The technology costs more than $33,000 per well, in the EPA's estimate. But producers are allowed to flare until 2015 and, at that time, sale of the captured methane and liquid hydrocarbons will more than pay for the practice, the agency says — actually making the industry $11 million to $19 million dollars a year.

Industry concerns

The value and volume of the methane the EPA forecasts industry will recover are the subject of the Independent Petroleum Association of America's concerns.

It's possible that the agency can't use the value of the captured hydrocarbons to justify the cost of controlling VOC and toxics emissions, said Lee Fuller, vice president of government relations for the IPAA.

"When the Clean Air Act was written, and the structure for new source performance standards (one of the foundations for the new rules), there were six pollutants. Methane was not one of those," Fuller said. "So when you're using as the basis for writing this standard the control of VOCs, that's what you need to base your cost-effectiveness demonstration on — not methane."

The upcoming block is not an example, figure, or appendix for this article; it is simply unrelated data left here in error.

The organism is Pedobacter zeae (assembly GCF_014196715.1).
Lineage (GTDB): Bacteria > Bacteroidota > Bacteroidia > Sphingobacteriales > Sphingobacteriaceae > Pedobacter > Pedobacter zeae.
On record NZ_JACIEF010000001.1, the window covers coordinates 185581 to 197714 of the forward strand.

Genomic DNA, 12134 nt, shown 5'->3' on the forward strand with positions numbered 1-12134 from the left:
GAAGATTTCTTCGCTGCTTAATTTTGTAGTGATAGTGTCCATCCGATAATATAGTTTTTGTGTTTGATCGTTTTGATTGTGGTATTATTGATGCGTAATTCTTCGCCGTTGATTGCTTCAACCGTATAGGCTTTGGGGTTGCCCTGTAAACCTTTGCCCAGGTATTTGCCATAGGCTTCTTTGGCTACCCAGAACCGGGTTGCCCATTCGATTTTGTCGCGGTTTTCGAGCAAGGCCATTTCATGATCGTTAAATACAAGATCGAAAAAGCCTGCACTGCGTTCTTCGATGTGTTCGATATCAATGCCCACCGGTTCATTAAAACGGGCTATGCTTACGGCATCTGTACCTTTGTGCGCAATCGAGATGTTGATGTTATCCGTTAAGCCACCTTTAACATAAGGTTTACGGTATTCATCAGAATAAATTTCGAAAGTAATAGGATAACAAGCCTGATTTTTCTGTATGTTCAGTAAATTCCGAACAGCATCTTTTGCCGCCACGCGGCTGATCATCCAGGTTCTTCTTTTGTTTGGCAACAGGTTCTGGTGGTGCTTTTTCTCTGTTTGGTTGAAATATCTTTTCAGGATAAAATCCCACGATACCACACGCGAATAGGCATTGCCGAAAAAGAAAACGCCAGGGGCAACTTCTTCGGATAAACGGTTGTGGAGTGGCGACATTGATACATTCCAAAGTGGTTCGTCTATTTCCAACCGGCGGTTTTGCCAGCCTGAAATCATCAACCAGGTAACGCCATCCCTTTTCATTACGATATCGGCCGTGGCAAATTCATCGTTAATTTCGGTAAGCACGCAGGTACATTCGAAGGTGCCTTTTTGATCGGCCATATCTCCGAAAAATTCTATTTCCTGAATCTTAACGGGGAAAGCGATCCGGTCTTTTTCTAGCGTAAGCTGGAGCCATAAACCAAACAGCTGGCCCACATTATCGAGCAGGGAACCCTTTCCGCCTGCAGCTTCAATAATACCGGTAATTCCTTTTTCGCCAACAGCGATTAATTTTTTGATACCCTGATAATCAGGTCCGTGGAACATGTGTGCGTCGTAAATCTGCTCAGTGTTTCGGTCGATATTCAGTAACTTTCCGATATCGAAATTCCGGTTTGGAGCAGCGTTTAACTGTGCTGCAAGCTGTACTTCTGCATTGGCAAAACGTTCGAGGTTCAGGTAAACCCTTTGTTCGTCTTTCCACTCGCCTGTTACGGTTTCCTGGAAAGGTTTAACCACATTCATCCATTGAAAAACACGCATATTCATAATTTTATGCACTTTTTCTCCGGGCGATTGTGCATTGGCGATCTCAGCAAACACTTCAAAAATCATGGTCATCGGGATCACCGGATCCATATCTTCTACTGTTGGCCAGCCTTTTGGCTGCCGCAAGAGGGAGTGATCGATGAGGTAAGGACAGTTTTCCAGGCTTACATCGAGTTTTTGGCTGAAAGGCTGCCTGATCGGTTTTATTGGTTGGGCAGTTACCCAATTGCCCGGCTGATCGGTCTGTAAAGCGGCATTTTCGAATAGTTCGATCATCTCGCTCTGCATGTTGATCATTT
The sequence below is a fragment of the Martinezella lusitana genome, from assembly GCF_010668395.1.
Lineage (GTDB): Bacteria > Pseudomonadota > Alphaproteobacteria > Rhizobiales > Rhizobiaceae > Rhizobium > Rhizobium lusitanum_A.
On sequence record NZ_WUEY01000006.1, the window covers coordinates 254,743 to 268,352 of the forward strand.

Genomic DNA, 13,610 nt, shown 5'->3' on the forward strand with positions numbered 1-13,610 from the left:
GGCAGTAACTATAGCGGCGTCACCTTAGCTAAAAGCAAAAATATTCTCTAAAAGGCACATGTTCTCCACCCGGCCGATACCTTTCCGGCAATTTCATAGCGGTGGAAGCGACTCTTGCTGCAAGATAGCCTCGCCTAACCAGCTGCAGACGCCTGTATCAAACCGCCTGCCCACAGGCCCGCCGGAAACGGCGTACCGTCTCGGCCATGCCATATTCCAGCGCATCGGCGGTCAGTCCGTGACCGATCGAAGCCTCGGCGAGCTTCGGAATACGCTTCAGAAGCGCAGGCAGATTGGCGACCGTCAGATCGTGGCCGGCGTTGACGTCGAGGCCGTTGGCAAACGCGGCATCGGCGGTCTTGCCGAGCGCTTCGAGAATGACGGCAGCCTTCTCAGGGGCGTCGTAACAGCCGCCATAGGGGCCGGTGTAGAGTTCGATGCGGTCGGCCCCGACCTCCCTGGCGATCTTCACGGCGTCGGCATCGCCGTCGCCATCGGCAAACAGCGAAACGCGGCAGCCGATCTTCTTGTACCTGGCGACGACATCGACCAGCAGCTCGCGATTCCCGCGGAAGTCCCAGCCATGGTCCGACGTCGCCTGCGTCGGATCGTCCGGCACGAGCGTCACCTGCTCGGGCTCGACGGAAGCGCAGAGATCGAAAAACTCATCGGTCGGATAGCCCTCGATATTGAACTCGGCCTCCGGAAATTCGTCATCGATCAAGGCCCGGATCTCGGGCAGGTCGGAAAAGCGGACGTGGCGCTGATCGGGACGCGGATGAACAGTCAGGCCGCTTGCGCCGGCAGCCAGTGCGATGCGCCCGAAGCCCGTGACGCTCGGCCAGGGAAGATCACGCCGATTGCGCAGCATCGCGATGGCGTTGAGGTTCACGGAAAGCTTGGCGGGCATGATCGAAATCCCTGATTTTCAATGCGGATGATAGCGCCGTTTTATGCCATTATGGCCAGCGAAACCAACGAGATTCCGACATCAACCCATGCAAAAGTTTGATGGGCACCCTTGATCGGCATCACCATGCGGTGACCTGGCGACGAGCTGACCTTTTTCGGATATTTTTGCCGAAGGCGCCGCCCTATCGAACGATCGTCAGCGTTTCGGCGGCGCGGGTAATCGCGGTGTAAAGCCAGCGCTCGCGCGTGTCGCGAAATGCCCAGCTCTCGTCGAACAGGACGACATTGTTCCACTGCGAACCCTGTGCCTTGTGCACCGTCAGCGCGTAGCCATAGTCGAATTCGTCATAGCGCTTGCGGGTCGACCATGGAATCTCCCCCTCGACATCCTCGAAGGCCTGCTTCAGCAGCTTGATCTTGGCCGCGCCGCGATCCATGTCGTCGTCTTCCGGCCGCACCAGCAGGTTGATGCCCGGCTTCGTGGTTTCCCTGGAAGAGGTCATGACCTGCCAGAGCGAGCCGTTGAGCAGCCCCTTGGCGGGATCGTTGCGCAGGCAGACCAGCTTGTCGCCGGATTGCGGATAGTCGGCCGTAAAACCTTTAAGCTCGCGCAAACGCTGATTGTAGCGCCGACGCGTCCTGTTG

David Doniger, policy director for the Natural Resources Defense Council's Climate and Clean Air Program, disagrees.

"The Clean Air Act says you take into account costs and benefits and it also says you take into account non-air environmental benefits — so sometimes that would be, say, a water pollution benefit — and energy impacts," Doniger said. "Those two categories require EPA to take into account both the environmental aspects and economic aspects of the things that tag along. In this case what tags along is all these methane reductions."